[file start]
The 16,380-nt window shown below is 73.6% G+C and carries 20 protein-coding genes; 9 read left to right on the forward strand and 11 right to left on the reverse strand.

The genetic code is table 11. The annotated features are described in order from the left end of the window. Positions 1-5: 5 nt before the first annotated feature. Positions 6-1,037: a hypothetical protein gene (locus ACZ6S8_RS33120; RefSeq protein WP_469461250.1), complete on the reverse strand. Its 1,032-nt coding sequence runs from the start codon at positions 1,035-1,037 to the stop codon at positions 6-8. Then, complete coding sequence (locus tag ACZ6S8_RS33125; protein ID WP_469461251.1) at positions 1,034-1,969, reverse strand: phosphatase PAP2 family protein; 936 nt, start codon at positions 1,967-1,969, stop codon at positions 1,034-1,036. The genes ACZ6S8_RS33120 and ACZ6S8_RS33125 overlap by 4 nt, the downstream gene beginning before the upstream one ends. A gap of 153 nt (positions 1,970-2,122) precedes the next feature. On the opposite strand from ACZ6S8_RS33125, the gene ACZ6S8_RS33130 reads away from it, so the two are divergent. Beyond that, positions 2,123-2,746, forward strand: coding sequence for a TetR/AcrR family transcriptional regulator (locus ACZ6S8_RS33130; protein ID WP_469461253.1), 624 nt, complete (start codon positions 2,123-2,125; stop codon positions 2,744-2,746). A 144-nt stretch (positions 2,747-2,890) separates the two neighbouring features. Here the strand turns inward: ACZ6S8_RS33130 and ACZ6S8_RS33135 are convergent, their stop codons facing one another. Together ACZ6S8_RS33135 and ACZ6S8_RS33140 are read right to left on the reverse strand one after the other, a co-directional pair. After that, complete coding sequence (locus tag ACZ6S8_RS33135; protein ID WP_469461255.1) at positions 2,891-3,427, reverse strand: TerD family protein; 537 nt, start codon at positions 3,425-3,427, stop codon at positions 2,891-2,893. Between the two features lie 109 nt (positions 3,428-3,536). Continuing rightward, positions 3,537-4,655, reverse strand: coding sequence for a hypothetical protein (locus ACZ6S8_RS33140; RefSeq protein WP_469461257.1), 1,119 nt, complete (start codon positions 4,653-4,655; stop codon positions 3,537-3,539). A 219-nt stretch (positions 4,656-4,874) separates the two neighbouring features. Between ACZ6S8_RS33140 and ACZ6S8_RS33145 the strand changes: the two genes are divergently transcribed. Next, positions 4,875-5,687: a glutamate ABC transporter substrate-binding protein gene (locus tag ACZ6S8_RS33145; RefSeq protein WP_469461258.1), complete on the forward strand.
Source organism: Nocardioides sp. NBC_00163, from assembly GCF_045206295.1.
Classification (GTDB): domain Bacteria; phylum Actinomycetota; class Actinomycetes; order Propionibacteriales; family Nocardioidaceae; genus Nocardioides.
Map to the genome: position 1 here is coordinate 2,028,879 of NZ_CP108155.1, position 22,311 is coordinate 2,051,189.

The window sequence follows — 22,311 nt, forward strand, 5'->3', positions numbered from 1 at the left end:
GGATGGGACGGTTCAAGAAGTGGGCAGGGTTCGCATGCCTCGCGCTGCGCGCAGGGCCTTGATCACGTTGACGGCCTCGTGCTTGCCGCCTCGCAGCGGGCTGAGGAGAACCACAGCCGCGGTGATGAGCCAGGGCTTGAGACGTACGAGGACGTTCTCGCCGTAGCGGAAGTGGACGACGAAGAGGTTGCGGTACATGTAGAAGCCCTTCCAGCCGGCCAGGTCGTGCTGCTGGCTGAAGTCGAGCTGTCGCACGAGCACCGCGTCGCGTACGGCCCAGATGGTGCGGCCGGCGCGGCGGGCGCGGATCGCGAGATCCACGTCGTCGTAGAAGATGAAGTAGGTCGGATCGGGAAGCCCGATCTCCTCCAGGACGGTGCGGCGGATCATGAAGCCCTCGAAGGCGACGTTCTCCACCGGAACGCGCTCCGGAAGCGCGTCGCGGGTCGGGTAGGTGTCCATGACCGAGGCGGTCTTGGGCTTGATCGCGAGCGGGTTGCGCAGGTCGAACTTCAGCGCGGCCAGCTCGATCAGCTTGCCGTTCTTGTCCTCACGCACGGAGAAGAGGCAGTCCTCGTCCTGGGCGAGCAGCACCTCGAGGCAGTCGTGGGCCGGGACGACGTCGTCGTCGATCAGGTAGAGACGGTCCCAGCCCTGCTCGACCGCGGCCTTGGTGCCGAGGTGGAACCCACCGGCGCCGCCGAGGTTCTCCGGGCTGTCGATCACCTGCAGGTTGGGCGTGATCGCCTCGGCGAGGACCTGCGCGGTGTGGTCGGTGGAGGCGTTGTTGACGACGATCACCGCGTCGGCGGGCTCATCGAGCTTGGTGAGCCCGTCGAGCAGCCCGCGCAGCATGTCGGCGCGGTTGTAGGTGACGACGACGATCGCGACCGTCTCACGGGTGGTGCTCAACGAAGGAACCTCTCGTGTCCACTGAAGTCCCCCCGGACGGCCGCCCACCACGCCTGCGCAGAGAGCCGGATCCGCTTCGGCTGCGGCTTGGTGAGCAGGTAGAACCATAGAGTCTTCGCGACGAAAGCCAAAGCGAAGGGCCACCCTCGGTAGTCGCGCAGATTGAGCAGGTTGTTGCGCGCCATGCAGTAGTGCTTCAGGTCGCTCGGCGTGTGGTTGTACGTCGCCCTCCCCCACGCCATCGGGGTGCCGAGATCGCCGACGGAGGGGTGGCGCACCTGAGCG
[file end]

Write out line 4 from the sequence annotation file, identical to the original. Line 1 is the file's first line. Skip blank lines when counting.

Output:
Classification (GTDB): domain Bacteria; phylum Actinomycetota; class Actinomycetes; order Propionibacteriales; family Nocardioidaceae; genus Nocardioides.